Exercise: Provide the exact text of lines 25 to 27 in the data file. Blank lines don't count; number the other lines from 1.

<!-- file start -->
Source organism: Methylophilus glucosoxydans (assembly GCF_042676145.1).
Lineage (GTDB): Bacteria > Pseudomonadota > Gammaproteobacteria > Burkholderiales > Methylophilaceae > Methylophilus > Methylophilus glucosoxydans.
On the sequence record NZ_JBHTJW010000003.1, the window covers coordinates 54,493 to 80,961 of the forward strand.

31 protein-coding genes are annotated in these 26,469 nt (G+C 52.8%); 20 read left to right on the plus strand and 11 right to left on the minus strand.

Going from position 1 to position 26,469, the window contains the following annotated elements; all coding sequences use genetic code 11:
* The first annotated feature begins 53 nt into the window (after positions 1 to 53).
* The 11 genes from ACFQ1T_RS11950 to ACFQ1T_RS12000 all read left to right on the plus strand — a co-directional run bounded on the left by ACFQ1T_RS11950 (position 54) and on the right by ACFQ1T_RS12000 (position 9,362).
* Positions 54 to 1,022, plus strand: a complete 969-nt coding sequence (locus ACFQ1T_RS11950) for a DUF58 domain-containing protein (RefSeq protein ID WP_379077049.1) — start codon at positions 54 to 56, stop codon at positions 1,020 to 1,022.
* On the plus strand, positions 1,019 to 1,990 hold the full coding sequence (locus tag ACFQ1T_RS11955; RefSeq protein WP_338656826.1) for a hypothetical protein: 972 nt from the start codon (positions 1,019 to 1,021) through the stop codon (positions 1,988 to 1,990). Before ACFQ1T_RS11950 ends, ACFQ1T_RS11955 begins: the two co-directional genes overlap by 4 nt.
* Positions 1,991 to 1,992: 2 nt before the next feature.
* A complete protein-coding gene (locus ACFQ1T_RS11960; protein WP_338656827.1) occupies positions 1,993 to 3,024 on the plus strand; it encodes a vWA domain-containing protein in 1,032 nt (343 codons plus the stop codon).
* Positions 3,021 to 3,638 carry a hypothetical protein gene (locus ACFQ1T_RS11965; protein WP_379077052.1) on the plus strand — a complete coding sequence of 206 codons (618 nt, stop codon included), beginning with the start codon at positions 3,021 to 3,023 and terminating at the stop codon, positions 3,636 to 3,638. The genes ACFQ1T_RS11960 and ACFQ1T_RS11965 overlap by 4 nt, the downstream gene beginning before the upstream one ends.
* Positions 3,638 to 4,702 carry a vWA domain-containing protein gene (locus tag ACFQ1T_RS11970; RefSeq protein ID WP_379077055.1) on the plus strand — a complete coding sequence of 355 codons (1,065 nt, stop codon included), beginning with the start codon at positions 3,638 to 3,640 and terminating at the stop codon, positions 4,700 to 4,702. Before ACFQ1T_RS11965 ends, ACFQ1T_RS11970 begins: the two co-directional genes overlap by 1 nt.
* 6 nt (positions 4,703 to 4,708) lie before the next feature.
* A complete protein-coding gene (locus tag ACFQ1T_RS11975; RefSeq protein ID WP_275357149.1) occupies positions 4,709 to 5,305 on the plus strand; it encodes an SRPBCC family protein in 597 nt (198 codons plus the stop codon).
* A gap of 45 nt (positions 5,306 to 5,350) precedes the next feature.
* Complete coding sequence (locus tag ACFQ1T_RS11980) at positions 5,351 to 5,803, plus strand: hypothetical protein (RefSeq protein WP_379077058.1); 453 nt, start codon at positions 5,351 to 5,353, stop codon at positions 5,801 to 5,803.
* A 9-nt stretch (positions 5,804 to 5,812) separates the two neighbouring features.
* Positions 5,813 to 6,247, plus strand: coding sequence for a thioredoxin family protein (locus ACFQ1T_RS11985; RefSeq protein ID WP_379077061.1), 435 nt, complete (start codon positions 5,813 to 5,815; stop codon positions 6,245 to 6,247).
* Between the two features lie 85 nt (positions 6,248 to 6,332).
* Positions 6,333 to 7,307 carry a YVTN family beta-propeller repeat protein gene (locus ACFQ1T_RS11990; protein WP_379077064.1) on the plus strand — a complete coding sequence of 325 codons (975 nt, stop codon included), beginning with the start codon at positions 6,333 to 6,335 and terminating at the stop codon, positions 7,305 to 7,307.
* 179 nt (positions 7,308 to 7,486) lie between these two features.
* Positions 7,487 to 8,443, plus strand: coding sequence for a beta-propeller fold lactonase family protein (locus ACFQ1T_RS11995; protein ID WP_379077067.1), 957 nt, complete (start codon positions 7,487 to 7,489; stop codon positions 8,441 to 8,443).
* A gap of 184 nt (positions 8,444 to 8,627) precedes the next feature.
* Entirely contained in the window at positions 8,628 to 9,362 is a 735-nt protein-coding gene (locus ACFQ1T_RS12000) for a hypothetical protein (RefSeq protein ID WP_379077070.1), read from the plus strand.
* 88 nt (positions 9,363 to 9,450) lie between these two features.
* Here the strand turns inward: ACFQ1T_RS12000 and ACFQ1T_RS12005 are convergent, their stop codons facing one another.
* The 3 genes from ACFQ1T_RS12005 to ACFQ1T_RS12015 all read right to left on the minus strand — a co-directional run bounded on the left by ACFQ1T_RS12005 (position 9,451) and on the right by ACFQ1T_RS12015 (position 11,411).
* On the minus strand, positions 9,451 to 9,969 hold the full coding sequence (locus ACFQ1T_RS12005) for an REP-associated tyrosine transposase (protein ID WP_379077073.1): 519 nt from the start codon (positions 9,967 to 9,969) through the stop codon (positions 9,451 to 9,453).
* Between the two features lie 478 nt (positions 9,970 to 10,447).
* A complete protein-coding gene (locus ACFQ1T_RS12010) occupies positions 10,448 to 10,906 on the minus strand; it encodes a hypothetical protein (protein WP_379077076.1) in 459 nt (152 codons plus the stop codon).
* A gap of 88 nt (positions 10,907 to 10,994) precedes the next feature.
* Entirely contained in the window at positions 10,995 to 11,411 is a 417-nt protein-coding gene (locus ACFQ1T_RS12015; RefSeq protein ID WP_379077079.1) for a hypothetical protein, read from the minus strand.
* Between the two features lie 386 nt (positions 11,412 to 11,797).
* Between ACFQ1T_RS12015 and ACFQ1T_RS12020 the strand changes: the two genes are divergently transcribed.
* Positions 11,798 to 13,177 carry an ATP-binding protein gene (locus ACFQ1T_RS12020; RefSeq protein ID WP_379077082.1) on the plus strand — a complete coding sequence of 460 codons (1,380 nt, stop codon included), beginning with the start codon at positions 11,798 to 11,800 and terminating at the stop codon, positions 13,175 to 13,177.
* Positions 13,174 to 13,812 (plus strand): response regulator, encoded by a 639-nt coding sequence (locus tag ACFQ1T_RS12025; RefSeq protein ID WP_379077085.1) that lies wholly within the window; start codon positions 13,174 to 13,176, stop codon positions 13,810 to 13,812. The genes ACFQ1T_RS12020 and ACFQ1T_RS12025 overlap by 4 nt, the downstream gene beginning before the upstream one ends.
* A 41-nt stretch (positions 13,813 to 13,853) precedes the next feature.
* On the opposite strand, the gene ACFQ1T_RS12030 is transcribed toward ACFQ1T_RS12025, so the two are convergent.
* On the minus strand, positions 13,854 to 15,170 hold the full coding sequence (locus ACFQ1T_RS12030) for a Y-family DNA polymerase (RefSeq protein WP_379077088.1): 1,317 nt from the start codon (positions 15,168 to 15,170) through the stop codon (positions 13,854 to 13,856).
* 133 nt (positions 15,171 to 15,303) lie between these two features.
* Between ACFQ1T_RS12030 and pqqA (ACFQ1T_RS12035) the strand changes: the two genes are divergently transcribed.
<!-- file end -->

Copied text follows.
* Entirely contained in the window at positions 8,628 to 9,362 is a 735-nt protein-coding gene (locus ACFQ1T_RS12000) for a hypothetical protein (RefSeq protein ID WP_379077070.1), read from the plus strand.
* 88 nt (positions 9,363 to 9,450) lie between these two features.
* Here the strand turns inward: ACFQ1T_RS12000 and ACFQ1T_RS12005 are convergent, their stop codons facing one another.